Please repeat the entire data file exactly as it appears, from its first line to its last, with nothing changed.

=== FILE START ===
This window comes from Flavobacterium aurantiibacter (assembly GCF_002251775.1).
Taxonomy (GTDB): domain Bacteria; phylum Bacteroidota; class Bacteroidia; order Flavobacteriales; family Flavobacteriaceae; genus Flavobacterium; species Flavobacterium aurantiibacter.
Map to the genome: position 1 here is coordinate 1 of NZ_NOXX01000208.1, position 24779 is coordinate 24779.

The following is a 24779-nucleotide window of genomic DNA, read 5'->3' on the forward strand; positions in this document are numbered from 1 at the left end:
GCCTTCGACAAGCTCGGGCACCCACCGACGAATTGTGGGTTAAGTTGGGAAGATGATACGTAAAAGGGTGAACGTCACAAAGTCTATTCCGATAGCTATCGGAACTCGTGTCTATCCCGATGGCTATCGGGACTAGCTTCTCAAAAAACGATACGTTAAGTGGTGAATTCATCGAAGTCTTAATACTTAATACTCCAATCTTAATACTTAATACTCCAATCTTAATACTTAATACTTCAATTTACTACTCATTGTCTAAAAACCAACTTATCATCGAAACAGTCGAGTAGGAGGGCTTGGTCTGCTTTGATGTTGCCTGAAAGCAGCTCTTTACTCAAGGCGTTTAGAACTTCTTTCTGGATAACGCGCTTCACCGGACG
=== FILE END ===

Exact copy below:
This window comes from Flavobacterium aurantiibacter (assembly GCF_002251775.1).
Taxonomy (GTDB): domain Bacteria; phylum Bacteroidota; class Bacteroidia; order Flavobacteriales; family Flavobacteriaceae; genus Flavobacterium; species Flavobacterium aurantiibacter.
Map to the genome: position 1 here is coordinate 1 of NZ_NOXX01000208.1, position 24779 is coordinate 24779.

The following is a 24779-nucleotide window of genomic DNA, read 5'->3' on the forward strand; positions in this document are numbered from 1 at the left end:
GCCTTCGACAAGCTCGGGCACCCACCGACGAATTGTGGGTTAAGTTGGGAAGATGATACGTAAAAGGGTGAACGTCACAAAGTCTATTCCGATAGCTATCGGAACTCGTGTCTATCCCGATGGCTATCGGGACTAGCTTCTCAAAAAACGATACGTTAAGTGGTGAATTCATCGAAGTCTTAATACTTAATACTCCAATCTTAATACTTAATACTCCAATCTTAATACTTAATACTTCAATTTACTACTCATTGTCTAAAAACCAACTTATCATCGAAACAGTCGAGTAGGAGGGCTTGGTCTGCTTTGATGTTGCCTGAAAGCAGCTCTTTACTCAAGGCGTTTAGAACTTCTTTCTGGATAACGCGCTTCACCGGACG